Son: Father repeatedly hit hockey dad who died

CAMBRIDGE, Mass. -- A 12-year-old boy whose father beat
another man to death at a youth hockey practice defended his dad on
the witness stand Tuesday, saying he saw him land only three quick

Thomas Junta fidgeted with his hands and sometimes bit his lip
as his son, Quinlan, testified at the manslaughter trial. The
sixth-grader's eyes could just barely be seen over the microphone
in the witness box.

Junta, 44, has said he acted in self-defense when he beat
Michael Costin, 40, into unconsciousness after an argument over
rough play at their sons' hockey practice in Reading in 2000.

The boy's testimony was consistent with that of two prosecution
witnesses who said they saw Junta hit Costin in the head three
times. But two other prosecution witnesses said Junta landed many
more blows -- at least 10, by one account.

Quinlan's version of events also supported his father's claim
that Costin swung at him and jumped on his back.

"I saw my dad, and then I saw Mr. Costin on his back," Quinlan
said. "I saw him flip (Costin) over his shoulders. He went on the

"I just, like, stood there," Quinlan said.

He said his father was on his knees, leaning over the prostrate

Costin "was trying to punch and kick him, my dad, to get him
off," Quinlan said. "My dad hit him three quick times, really

On cross-examination, prosecutor Sheila Calkins asked Quinlan if
he was upset after watching the fatal fight.

"Yes, because I'd never seen anything else like that before,"
he said.

Calkins then asked: "You yelled out to your dad, `Stop!' didn't

"Yes," the boy answered, before Calkins swiftly moved on and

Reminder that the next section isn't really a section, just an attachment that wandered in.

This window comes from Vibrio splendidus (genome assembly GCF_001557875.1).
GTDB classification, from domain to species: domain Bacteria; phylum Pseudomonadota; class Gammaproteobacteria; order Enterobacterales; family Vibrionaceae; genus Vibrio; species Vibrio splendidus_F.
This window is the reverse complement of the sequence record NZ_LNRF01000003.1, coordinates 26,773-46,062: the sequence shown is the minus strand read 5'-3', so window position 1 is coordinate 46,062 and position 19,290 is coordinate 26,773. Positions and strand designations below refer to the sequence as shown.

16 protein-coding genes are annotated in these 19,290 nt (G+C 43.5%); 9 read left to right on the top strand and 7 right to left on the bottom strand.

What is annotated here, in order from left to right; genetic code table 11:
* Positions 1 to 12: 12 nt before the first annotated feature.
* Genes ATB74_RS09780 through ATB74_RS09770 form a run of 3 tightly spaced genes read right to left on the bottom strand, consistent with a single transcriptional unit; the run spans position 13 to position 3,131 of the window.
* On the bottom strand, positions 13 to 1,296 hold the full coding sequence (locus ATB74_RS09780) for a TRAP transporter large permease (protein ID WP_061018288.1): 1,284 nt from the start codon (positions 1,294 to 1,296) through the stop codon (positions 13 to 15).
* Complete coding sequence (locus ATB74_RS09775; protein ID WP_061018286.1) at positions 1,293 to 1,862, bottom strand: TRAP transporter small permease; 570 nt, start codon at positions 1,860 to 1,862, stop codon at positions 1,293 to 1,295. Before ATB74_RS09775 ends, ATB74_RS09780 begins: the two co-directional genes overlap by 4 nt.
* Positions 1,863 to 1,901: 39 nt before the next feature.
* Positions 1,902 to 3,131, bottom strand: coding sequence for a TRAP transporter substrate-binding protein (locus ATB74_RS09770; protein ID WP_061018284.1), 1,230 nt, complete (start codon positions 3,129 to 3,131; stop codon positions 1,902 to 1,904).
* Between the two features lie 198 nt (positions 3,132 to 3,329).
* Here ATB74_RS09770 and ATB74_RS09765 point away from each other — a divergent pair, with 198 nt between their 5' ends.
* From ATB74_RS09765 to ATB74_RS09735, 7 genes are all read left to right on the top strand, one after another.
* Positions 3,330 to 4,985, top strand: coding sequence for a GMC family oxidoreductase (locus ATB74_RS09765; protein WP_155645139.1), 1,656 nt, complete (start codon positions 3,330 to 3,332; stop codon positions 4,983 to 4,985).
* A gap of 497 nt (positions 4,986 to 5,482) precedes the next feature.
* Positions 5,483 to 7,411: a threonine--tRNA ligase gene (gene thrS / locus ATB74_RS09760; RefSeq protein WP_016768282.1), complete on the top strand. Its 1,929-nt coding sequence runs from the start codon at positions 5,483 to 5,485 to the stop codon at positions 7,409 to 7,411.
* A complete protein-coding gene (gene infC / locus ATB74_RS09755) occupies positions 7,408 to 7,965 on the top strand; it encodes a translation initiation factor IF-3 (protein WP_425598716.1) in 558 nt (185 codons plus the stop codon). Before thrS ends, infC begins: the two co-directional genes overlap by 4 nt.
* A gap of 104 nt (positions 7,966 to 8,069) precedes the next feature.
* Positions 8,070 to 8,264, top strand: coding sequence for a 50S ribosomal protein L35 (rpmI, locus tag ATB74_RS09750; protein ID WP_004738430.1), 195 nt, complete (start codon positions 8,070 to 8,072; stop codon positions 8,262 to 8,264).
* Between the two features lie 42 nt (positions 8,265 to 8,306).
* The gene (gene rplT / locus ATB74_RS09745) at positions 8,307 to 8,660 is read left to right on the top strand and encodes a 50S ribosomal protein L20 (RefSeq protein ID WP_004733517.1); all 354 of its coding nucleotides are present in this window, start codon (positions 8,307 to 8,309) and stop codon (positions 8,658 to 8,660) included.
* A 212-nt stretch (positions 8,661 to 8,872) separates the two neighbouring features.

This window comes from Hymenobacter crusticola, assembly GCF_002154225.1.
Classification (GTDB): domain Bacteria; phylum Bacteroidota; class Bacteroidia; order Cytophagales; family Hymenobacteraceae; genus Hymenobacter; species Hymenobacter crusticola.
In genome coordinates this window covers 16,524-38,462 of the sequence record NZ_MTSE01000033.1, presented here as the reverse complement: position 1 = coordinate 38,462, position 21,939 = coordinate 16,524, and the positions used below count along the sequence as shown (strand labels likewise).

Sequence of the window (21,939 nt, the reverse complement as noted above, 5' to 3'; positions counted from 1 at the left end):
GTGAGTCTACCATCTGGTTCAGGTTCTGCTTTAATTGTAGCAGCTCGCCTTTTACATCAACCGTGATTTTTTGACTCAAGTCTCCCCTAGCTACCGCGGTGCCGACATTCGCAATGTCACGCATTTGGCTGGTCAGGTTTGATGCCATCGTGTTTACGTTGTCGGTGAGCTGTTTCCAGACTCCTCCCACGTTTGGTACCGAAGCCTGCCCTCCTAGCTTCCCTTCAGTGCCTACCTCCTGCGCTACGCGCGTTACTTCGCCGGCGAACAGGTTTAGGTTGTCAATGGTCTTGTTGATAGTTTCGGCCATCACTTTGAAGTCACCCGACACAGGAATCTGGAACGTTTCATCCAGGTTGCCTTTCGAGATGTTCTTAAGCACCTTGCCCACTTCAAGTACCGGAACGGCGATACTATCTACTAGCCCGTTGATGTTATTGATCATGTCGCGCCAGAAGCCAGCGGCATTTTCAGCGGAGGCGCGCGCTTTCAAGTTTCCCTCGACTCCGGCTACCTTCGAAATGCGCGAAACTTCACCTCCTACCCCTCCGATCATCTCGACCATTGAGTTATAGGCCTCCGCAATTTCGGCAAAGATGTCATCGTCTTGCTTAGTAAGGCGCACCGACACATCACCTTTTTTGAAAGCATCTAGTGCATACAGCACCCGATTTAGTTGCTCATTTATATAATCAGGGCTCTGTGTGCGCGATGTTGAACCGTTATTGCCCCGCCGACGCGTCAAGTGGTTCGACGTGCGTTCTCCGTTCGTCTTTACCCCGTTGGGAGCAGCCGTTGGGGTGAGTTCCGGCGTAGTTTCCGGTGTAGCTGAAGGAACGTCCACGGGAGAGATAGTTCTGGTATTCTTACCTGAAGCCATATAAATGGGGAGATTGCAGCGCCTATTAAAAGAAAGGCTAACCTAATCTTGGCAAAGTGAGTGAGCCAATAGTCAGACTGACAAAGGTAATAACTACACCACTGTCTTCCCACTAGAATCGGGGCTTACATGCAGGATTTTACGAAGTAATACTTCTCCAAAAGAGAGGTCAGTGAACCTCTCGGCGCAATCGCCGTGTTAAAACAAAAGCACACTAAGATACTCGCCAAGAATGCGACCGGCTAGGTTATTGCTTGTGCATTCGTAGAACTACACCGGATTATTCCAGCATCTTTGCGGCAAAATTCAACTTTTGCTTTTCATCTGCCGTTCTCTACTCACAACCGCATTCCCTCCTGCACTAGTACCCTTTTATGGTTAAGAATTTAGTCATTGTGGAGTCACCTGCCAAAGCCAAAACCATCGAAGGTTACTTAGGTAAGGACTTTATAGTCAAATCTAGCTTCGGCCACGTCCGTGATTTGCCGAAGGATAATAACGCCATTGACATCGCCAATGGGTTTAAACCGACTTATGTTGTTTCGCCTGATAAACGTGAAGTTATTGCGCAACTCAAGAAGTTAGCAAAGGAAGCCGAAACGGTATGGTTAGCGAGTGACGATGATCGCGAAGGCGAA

wrapped up her questioning.

The case has focused attention on the occasional violence of
parents at youth sporting events. Quinlan's testimony was carried
live on national cable networks, though his face wasn't shown on

Prosecutors say Junta, a 270-pound truck driver, overpowered the
160-pound Costin, who died a day after the beating.

Ryan Carr, a 21-year-old college hockey player who helped pull
Junta off the other man, testified that Costin threw the first
punch. He also said Junta appeared to stop fighting when Costin
made a defensive move.

Virginia Brings, whose grandson was at the rink that day,
testified earlier Tuesday for the prosecution that she pleaded with
Junta to stop hitting Costin, and saw him strike at least 10 blows.
She said she told him: "Think of your children."

"I remember yelling to Mr. Junta, `He's not responding! He's
not responding! Don't hit him anymore!"' Brings testified.

Defense attorney Thomas Orlandi Jr. questioned whether she was
certain of the number of punches Junta threw, given that she was so

"It's something that I'll never forget," Brings said without
hesitation. "He went on and on. ... I remember thinking at the
time -- he's either going to kill this man or he's going to have
brain damage."

The fights were witnessed by about a dozen children, including
Junta's son and Costin's three sons.

"The children were crying," Brings said. "I can remember
hearing one little voice say, `Daddy, don't do it, don't do it."'

Quinlan described the rough play during what was supposed to be
a non-contact stick practice that provoked the first of two
arguments between his father and Costin.

Quinlan said older opponents started hitting him and his friends
when they started to outscore them. He said he heard his father
tell Costin, who was supervising the practice, to control the

"He said, `Hockey's about hitting,"' Quinlan recalled. "My
dad said, "That's (expletive). It's about having fun."

In an alcove between two locker rooms, Costin and Junta had
their first fight, mostly pushing and pulling at each other,
witnesses said. Junta left the rink, but when he returned minutes
later, the second, deadly fight began.

Junta will testify when the trial resumes Wednesday, Orlandi